It can be tough talking enough buddies out of their treestands for a proper shoot on a large field, but that doesn’t mean you can’t still bag a mess of birds by yourself. Look for smaller cut fields with lots of leftover stubble and waste grain, and plenty of big trees around the edges. I seem to see the most late-season doves on high-pressure, bluebird days following a front—and when you flush a few birds while scouting, you usually flush a bunch. Tuck into nearby edge cover and wear full camouflage; far too many hunters underestimate a dove’s eyesight. Stake a couple of spinning-wing dove decoys 15 to 20 yards out in the field, and try to keep your gun loaded. These typically aren’t the all-day, high-volume shoots of September, but the action can be intense for an hour or two. If the birds quit flying before you fill your limit, pick up, scout another field, and do it all over again. —W.B.
4) Make Monster Pike Go Pop
Did you put your topwater bugs away months ago? Get them back out. Pike prefer cooler water, and the fall months have them moving from deep summer sanctuaries back to the shallows to feed. With winter near, they’re all about a big, easy meal, and a loud topwater fly will get destroyed. The trick is knowing when and how to present these patterns.
The Warm-up: Wait for the warmest part of the day, often between 2 and 4 p.m., before you tie on a topwater. All it takes is an uptick in water temperature of a degree or two to get forage moving in the shallows. Focus on logjams and rockpiles with weeds close by, as the hard structure absorbs heat and makes the surrounding area warm even faster.
The Slow Grind: Keep your distance from a likely hotspot and make a 30- or 40-foot cast. The more you can draw out a retrieve, the more likely you are to get smoked. Let your fly sit still for 30 seconds after it splats down. Sometimes just the noise of a topwater hitting the surface will draw a strike. If it doesn’t, work the fly back slowly. Pop it once or twice and let it sit. Try one aggressive pop followed by a subtler gurgle. You can even try slowly but steadily stripping the line back just fast enough to make the fly wake. And always work the fly almost all the way back to the rod tip. —J.C.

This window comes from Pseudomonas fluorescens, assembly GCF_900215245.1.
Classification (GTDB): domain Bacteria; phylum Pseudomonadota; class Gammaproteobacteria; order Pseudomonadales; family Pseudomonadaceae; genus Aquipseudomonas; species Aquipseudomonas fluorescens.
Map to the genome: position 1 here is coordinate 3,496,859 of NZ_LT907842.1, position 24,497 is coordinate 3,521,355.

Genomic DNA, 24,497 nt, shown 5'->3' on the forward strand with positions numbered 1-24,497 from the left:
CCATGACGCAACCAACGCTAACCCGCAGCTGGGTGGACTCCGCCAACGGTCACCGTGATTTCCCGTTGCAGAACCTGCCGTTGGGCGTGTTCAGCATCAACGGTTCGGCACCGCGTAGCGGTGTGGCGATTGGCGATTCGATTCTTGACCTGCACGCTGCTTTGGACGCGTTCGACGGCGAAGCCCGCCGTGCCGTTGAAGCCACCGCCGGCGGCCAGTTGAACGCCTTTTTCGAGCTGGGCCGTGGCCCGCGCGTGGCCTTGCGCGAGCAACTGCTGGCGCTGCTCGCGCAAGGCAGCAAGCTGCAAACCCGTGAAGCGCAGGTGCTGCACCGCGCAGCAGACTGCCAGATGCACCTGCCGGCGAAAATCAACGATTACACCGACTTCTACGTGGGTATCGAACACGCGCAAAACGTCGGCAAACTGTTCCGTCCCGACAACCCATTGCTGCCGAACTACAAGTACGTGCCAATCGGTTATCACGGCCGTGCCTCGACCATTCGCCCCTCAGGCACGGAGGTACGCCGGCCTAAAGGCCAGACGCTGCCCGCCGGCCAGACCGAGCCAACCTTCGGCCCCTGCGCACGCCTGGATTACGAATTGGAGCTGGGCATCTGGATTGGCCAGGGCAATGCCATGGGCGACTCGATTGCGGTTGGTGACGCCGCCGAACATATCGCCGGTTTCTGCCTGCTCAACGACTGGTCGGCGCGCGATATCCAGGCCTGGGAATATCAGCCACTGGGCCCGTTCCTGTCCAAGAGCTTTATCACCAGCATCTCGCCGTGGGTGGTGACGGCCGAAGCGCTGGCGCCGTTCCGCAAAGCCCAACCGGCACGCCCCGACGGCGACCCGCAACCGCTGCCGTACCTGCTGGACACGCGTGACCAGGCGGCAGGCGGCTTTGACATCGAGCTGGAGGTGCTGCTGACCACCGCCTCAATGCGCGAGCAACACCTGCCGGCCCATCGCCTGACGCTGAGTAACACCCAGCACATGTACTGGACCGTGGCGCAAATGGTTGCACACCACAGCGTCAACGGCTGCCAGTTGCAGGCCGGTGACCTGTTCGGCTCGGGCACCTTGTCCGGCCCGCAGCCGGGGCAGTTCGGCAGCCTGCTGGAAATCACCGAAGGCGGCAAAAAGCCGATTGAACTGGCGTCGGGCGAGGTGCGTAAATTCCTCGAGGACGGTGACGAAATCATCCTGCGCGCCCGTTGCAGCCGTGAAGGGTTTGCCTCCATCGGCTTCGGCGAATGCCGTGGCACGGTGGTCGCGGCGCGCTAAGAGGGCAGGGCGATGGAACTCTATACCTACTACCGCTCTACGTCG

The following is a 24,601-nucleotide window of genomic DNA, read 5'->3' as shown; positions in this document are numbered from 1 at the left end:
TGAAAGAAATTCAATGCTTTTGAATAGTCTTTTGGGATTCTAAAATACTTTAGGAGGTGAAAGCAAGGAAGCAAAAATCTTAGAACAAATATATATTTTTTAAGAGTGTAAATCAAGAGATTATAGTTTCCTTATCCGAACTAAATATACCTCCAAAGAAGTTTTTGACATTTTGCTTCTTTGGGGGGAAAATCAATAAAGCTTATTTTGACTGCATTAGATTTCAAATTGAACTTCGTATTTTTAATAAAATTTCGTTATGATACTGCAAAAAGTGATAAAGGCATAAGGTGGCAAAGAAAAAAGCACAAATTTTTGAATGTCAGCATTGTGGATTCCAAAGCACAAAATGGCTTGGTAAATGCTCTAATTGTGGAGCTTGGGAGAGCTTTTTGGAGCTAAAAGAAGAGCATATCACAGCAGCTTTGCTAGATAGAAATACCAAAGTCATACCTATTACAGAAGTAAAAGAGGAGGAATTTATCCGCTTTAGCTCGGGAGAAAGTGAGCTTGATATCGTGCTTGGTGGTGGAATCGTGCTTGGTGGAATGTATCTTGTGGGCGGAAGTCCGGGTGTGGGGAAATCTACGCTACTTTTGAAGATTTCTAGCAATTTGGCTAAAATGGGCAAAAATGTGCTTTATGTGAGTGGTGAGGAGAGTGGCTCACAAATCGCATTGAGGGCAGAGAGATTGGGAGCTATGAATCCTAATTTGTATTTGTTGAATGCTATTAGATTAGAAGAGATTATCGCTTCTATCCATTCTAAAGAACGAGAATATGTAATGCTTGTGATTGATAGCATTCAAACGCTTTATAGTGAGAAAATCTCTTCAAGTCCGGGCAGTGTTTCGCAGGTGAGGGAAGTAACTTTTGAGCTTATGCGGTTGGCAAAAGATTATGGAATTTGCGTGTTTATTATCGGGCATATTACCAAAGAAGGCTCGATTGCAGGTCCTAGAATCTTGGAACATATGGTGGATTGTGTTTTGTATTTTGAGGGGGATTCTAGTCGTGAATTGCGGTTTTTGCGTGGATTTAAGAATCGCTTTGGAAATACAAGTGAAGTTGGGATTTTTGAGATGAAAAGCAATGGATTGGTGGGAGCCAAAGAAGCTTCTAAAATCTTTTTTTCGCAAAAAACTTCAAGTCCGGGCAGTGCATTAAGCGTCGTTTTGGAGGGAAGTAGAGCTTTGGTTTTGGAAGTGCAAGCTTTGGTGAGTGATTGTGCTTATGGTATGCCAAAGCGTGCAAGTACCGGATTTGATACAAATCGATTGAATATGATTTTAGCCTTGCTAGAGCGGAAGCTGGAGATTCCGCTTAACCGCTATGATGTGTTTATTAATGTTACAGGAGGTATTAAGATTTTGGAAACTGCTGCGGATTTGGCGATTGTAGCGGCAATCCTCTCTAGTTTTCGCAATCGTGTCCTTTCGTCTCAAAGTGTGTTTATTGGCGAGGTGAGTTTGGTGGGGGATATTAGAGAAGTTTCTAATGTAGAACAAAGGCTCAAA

5) Feed (and Fight) Super Steelhead
Egg patterns and nymphs are staple flies for Great Lakes steelhead. While there is no hard-and-fast rule as to when to fish nymphs vs. eggs, different stages of the fall run can help you pinpoint which will work better.
Put an Egg on It: In early fall, steelhead eat gobs of lake-run brown trout and salmon eggs daily. Eggs will remain productive as long as there are spawning salmon and brown trout in the river, or as long as fresh steelhead are still running in. Even if there are few eggs left for munching, fresh fish running up from the lake are instinctually looking for them, so a late runner will swipe some Estaz or yarn.
Nymph Like a Natural: Big black stoneflies or girdle bugs shine as fall turns to winter and there are no more fresh steelhead shooting upstream. Now that the fish are posted up on holes (many of which have been pounded with eggs), they can become more discerning. The egg feast is over, which forces the steelhead to feed on other river forage like nymphs. If you’re hesitant to give up those trusty eggs, try a stonefly with a pink, orange, or blue belly. It gives you the best of both worlds. —J.C.
6) Hit the Beach